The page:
In ‘December’ we will be having the peak number of birds in Sri Lanka as it is middle of the migration season. December too is a holiday month, where you visit various locations, so you get more opportunity to observe birds. December is the last month of the year, so that you can also compile the records that you keep during the year and compile together.
3. How can I participate..?
Participation is simple.
i) Observe birds in as many places as you can. This need not necessarily be a wilderness - your home garden, school premises, workplace too are good places for starting this exercise.
ii) Keep a note about Birds. We all have "pencils and papers". The traditional reliable devices will never get replaced. If you have a computer and suitable software do so electronically.
iii) Send your records to FOGSL or feed the data directly to ‘Sri Lanka Birds’, a part of a global database “Worldbirds”.
4. I’m not an expert at identifying birds. Can I still participate..?
Definitely YES. We all can identify a "bird". Do not worry about what bird to start with, Just the bird. Black, blue or gold does not matter. You will be surprised at what you will see when you begin. Your own initiative will make you seek to get to know your friends, thus to identify them by name - here is the beginning - seek the help of a person or a field book at that point. (Note- To record at Sri Lanka Birds, you need to identify the species)
5. If participants are not expert, this won’t be accurate..?
Do not worry about that, If you only let us know that this is your first time we will compensate that situation. The important thing is we have to be more responsible to our environment, and birds can help us for that.
6. Do I necessarily have to visit a jungle to observe birds..?
You do not necessarily visit a wilderness to watch birds. You can do this in your home garden, school premises or at your workplace. It is through that wetlands and rainforests carries rich bird diversity, but the home gardens in Sri Lanka too are home for many birds. First learn about these neighbors.
7. How many birds may I see from my Home Garden..?
From an average home garden, you can observe at least 15 - 20 birds. Following are some of the common birds that most of the Srilankans can identify.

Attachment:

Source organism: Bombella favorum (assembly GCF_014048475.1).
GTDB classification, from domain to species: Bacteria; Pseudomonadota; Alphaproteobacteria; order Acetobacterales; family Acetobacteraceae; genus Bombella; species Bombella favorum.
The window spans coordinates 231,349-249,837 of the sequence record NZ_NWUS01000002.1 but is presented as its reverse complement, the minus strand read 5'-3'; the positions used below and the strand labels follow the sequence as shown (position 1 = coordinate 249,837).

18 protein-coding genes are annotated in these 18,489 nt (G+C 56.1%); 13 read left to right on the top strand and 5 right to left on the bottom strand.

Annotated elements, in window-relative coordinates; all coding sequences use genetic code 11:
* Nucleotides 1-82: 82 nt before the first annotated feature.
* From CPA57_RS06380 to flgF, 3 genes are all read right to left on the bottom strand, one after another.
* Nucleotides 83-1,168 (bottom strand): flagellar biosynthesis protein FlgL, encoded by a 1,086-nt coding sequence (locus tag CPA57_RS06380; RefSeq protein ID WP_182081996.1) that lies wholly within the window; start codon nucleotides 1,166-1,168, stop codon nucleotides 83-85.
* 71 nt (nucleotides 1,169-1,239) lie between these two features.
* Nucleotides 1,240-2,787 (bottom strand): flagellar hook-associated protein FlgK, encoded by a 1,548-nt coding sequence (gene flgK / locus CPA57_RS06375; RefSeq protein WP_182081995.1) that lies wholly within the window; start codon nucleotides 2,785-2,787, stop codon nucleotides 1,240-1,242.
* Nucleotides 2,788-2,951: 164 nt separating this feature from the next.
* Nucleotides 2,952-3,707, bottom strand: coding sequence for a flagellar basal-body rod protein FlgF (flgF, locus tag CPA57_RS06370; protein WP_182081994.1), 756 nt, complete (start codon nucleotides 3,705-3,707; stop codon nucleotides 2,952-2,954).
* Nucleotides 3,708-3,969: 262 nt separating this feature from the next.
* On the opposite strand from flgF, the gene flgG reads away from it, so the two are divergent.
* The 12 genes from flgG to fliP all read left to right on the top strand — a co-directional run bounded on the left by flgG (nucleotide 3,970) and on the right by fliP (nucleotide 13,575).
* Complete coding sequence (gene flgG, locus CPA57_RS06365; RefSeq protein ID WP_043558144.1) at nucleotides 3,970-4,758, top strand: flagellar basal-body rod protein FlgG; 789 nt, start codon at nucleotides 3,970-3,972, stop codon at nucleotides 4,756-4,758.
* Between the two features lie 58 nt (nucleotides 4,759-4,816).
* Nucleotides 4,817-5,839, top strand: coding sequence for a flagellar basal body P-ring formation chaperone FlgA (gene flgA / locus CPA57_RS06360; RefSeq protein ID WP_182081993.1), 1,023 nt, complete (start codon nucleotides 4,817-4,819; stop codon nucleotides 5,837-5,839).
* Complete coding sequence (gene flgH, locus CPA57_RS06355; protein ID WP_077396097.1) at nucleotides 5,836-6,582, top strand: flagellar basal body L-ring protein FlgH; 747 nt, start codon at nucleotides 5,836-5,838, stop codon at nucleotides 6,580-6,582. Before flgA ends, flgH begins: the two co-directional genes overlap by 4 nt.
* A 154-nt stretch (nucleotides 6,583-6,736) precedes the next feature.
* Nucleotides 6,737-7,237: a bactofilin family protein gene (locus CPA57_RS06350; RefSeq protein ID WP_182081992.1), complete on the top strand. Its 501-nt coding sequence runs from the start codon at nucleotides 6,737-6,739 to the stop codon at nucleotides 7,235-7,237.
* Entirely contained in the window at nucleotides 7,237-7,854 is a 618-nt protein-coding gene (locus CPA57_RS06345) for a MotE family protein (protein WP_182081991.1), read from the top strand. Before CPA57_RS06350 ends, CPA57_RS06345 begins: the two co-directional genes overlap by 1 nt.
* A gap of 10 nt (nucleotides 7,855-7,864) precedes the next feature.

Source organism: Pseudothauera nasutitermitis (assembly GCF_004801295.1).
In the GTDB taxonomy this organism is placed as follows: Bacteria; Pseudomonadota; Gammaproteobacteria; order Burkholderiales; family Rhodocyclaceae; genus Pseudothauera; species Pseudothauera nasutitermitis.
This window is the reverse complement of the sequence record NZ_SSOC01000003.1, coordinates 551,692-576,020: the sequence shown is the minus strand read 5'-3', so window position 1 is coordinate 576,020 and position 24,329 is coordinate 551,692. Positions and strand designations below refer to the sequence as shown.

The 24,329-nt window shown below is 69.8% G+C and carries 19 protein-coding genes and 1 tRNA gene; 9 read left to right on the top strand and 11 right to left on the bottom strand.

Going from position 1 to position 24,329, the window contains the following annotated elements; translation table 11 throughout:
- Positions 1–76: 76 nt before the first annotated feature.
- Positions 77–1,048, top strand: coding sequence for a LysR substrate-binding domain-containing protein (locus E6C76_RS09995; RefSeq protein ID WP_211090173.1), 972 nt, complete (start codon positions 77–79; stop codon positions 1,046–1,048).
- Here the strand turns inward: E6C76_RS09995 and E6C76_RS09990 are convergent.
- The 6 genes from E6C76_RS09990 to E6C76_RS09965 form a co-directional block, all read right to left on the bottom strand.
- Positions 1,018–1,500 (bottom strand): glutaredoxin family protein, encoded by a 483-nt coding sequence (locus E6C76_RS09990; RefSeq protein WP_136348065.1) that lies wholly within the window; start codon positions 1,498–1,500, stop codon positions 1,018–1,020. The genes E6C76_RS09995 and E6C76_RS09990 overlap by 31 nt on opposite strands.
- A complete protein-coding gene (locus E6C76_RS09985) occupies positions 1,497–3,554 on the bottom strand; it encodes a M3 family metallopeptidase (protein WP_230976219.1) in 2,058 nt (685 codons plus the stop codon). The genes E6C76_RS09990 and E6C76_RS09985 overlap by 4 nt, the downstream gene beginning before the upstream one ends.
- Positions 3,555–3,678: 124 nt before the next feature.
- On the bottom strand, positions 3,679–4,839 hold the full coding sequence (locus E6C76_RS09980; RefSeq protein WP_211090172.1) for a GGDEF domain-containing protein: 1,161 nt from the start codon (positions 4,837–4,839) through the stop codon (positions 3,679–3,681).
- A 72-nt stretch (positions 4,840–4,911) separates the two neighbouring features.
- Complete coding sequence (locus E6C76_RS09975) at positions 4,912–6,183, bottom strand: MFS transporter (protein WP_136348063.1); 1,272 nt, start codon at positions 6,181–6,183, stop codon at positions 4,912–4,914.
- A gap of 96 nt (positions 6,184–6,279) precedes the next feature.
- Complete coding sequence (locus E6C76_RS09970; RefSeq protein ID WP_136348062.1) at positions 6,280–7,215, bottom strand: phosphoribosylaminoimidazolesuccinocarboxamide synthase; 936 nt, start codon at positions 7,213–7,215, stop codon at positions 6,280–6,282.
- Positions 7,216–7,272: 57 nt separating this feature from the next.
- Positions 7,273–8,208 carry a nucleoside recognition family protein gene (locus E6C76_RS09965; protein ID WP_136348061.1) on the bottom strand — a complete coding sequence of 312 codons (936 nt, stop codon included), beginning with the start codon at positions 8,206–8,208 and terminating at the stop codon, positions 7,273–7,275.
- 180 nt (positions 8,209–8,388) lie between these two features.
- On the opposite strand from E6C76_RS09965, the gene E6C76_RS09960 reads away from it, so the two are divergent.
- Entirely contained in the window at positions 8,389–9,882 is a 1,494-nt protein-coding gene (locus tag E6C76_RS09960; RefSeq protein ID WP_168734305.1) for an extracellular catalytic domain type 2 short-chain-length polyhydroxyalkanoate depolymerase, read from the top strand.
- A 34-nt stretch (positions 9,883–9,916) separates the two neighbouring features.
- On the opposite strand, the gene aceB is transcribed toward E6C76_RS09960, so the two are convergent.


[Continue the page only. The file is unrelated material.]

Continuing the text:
1. Red-vented Bulbul (konda kurulla)
2. Yellow-billed Babbler (demalichcha)
3. Oriental Magpie-robin (polkichcha)
4. Rose-ringed Parakeet (Rena girawa)
5. Common Tailorbird (battichcha)
6. Common Myna (myna)
7. Asian Koel (koha)
8. White-throated Kingfisher(pilihuduwa)
9. Spotted Dove (alu Kobeiya)
10. Red-backed Woodpecker(kerala)
11. White-bellied Drongo (kawda)
12. Brown-headed Barbet (kottoruwa)
13. Pale-billed Flowerpecker (pilalichcha)
14. Black-hooded Oriole (kaha kurulla)
This list includes the smallest bird in Sri Lanka, Pale-billed Flowerpecker and some of the best singers like Oriental Magpie Robin. Some species of Birds of prey (ukussa) or owls (bassa) too are sometimes visiting the Home gardens.
Perhaps your Home Garden is home for many other birds, you will never know. So go out and watch the birds and participate Bird Counting Month.
8. Can I see Migrants too from my Home Garden..?
Yes, some of the migrants can be seen in your home gardens. This includes beautiful birds like Indian Pitta (avichchiya), Forest Wagtail (kele halapenda), Asian Paradise Flycatcher (sudu redi hora), Blue-tailed Bee-eater (nil peda binguharaya), Brown Flycatcher (dumburu masimara), Barn Swallow (atu wehilihiniya).
9. Is there an Ideal time of the day to observe birds..?
Birds are most active in the morning, thus a morning count will be the best - Between 07.30 and 09.30.am. Evening hours from 0500 – 0630 pm will also good to observe birds.
10. I do not have internet. How can I participate..?
Just send your records by post. Indicate your postal address and the closest town so that we can place your information in the right location.